To further add fuel to the fire that the Library Association’s decision to promote Obamacare was political in nature, was that President Obama himself thanked librarians for their support in a video played at the conference. This sounds political even on its surface but more than that, as covered by the Washington Examiner, the White House vetoed all public airing of the video, so what exactly was said by the President to the conference attendees is a bit of a mystery. Maybe nothing was said in the video of an expressly political nature, but then maybe something was. The fact that the White House vetoed public access to the video is just another example of what others have described as the least transparent White House since Nixon.

What was witnessed in 2013 was a telling point in the history of American libraries. A library patron could never tell by looking at a librarian if they might be the kind to violate their stated ethical code by censoring materials or violate their stated ethical code by gearing the library’s collection against certain political interests. It suddenly became painfully easy to gauge whether librarians actually walked the walk or if their talk of libraries being repositories for all viewpoints was merely a marketing angle. When the book burning begins in your town, as it already has, librarians’ faces will be among those circling the flickering light.

The Library Association’s current sin of omission – being a silent backseat rider to the great censorship issue of our lifetime – isn’t, I believe, wholly due to their disinterest in free speech issues, but as 2013 illustrated, it is due in part to their being in agreement with big tech over which voices are censored. If any naïve person is still counting on the Library Association at some point to encourage its members to hit the streets en masse to protest rampant internet censorship of select ideas, deliberately skewed search results, or cancellation of fringe voices, I don’t know what to say. It’s been a long while since Burgess Meredith played a librarian in The Obsolete Man, that famed Twilight Zone episode.

I’ve been in the profession for nearly 30 years, I’m closing in on the end of my career and I can only say with certainty that I’ve met a single librarian who held freedom to information as his life’s work, Gerald Shields.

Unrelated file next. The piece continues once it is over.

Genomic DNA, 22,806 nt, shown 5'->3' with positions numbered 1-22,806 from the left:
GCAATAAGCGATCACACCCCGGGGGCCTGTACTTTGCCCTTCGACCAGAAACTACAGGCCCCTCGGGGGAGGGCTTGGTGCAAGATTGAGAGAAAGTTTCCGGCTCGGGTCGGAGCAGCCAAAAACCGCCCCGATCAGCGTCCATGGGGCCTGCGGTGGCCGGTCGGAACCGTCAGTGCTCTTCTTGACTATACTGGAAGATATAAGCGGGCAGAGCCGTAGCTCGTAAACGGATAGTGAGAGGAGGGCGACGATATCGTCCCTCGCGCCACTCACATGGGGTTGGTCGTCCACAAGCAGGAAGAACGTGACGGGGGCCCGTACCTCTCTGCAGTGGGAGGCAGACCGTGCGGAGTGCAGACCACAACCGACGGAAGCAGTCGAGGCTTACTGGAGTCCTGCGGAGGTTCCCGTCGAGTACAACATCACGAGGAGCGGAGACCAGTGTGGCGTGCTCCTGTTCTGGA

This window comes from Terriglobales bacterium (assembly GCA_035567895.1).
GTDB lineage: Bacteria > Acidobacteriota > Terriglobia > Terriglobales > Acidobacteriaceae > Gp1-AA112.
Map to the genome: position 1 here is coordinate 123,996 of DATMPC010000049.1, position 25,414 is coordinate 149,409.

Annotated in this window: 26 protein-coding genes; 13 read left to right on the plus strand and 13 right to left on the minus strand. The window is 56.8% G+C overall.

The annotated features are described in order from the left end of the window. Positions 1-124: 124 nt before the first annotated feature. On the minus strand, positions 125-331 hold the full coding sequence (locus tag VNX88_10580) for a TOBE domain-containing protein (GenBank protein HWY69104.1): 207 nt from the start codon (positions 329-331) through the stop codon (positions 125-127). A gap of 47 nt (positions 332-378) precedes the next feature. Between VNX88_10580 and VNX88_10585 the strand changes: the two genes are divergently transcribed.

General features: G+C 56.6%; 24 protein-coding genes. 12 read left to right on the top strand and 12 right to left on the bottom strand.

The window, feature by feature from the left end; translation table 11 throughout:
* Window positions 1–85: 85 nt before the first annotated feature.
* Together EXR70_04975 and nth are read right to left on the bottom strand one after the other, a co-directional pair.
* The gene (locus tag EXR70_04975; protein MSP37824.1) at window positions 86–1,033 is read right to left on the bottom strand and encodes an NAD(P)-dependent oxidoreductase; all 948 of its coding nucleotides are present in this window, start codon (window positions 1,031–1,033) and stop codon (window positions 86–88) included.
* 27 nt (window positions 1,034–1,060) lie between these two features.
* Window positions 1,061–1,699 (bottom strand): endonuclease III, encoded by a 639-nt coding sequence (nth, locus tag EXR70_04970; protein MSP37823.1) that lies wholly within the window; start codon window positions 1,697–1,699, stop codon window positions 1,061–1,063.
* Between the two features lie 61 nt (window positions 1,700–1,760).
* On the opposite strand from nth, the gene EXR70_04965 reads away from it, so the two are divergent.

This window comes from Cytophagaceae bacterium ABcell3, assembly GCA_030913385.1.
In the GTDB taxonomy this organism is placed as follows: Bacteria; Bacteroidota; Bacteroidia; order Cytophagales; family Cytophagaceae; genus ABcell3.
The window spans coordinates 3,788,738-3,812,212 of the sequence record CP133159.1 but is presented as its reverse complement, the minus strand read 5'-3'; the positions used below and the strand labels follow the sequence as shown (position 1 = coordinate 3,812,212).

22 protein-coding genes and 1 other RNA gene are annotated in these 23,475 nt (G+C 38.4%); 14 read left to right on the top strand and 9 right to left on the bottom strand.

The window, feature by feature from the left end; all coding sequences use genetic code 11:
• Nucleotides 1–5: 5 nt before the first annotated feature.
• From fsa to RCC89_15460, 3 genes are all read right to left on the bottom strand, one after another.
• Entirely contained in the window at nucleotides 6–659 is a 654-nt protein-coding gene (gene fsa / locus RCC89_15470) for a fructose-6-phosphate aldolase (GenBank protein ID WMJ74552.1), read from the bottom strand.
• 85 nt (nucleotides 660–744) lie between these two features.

Gerald Shields was, at the time I knew him in 1989, Dean of the Department of Library and Information Studies at the State University of New York at Buffalo. His ongoing battle over censorship was summed up in an incident during an introduction to libraries’ studies course I took with him that year. There was a conversation Dr. Shields had with a student in that class that remains a vivid memory.

Dr. Shields must have been talking about the ethical requirement librarians have to fight to keep disputed materials in their collections. He recounted how a library board member had once objected to a certain book being in the library’s collection while talking with a library director. Shields recounted how the library director had walked over to the card file – which is what we used years ago to search for books in a library collection, before online catalogs – had walked over to the card file and ripped the book’s card from the file. There was no discussion, no argument for the book, only an instantaneous decision to withdraw the book from the collection.

Dr. Shields then asked a random student how she would have handled the situation. The student answered that she would have pulled the card as well. Dr. Shields, not quite sure he’d heard this student openly admit to what it sounded like she had, in a massive lecture hall filled with her fellow students, rephrased the question and asked her again. He got the same answer. She knew exactly what she was saying. Keeping on the good side of her library board – the people who could make her life hard or easy — outweighed any ethical requirement to fight for a book or viewpoint.

It was at a moment like that I imagine Dr. Shields wondered what his life’s work had been for.

Rich Gagnier has been a public librarian for nearly 30 years. He has no particular interest in writing about politics, and will probably stop soon, so it would be a stupid waste of resources for any intelligence agency to “off him” for anything he might write. He also varies his route home from work daily and would not make things easy for you.